Now Reading: Conan Gray Is Personal & Emotional on “The Story”


Conan Gray Is Personal & Emotional on “The Story”

January 10, 20209 min read

Conan Gray is one of the biggest indie stars in the industry right now. With a strong following and millions of streams, Conan became one of the biggest indie-pop breakout stars of 2019. Hinting on social media and leading fans on a “fill in the blank” scavenger hunt to decode the title of his album “Kid Krow,” Conan Gray has released one of his most emotional songs to date: “The Story.” 


Light strumming opens the song before Conan sings, “Let me tell you a story/About a boy and a girl/It’s kinda short kinda boring/But the end is a whirl,” His voice grew stronger as he sings, “They were just 16/When the people were mean/So they didn’t love themselves/And now they’re gone/Headstones on a lawn… When I was younger/I knew a boy and a boy/Best friends with each other/But always wished they were more/‘Cause they loved one another/But never discovered ‘cause they were too afraid/Of what they’d say/Moved to different states.” 


The chorus croons, “Oh, and I’m afraid that’s just the way the world works/It ain’t funny, it ain’t pretty, it ain’t sweet/Oh, and I’m afraid that’s just the way the world works/But I think that it could work for you and me/Just wait and see/It’s not the end of the story.” Continuing with his story, Conan sings, “Now it’s on to the sequel/About me and my friend/See, both our parents were evil/So we both made a bet/If we worked till we saved/We could both run away/And we’d have a better life/And I was right/I wonder if she’s alright.” This lyric likely refers to his best friend Ashley. The two have remained friends for many years, and through social media it is clear the two have remained exceptionally close, despite their distance.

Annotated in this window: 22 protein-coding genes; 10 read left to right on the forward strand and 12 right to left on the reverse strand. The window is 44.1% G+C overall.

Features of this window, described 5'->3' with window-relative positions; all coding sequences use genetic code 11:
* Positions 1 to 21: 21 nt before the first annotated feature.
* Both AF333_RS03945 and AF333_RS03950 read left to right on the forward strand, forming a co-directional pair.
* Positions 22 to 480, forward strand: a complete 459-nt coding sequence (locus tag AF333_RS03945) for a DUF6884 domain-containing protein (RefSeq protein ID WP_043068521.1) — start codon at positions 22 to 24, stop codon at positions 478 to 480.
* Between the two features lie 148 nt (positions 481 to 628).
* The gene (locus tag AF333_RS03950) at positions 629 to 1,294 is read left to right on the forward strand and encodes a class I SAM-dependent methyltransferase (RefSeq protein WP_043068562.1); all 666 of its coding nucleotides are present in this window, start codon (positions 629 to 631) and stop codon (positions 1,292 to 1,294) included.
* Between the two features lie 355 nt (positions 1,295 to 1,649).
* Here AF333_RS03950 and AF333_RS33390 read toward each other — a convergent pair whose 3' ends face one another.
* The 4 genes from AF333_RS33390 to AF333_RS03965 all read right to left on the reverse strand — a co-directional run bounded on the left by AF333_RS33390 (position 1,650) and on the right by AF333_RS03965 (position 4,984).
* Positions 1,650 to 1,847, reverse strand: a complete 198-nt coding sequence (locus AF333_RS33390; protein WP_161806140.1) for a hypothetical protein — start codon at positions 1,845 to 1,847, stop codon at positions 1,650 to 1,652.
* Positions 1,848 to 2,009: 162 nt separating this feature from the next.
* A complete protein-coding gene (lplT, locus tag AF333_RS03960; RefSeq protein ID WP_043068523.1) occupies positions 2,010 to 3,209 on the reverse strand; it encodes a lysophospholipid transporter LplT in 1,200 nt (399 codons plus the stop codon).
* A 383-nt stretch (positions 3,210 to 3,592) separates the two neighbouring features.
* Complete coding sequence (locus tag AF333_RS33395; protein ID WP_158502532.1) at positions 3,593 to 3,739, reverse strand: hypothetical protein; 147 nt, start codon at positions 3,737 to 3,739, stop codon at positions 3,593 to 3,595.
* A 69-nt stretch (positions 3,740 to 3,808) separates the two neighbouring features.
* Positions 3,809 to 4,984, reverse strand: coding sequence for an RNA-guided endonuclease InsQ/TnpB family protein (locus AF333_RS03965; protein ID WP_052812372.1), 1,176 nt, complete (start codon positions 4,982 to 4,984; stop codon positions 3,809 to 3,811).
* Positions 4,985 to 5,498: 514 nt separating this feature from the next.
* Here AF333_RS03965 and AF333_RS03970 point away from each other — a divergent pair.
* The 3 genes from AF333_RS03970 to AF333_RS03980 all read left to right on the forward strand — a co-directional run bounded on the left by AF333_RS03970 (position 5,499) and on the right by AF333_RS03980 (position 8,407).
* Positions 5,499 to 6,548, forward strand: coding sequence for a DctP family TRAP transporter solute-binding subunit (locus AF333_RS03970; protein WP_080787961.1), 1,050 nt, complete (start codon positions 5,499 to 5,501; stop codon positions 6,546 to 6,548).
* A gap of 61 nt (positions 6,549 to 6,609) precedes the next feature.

Clapping rhythmic percussion begins, and the audio takes on a more distant sound, perhaps a metaphor for the Conan fading away from the first half of his life. Before the song wraps with the chorus, “And the movie’s always running in my head/All the people, all the lovers, all my friends/And I hope that they’ll all get their happy end/In the end.” This somewhat eludes, intentionally or otherwise, to the way that Conan used to film a lot of his life, and how a great deal of the story of his youth is accessible online.


In “The Story” Conan sings about romantic and sexual repression, clear products of his upbringing. Throughout his years on YouTube, Conan was candid about his religious upbringing – even coming to be known for concluding every video with “god bless and goodbye.” He also frequently talked about having to move a lot as a child, and the way that impacted him. One thing he has consistently refrained discussing is his sexuality. He doesn’t use pronouns in his songs, he includes people of multiple genders in his videos and even laughed that he wasn’t going to make a list of things guys find attractive about girls “for just so many reasons” in a video of his dating back to 2015. On Twitter in 2017 he joked, “would it be offensive to vandalize the anti-lgbtq+ church i went to growing up by drawing a bunch of penises everywhere? asking for a friend.”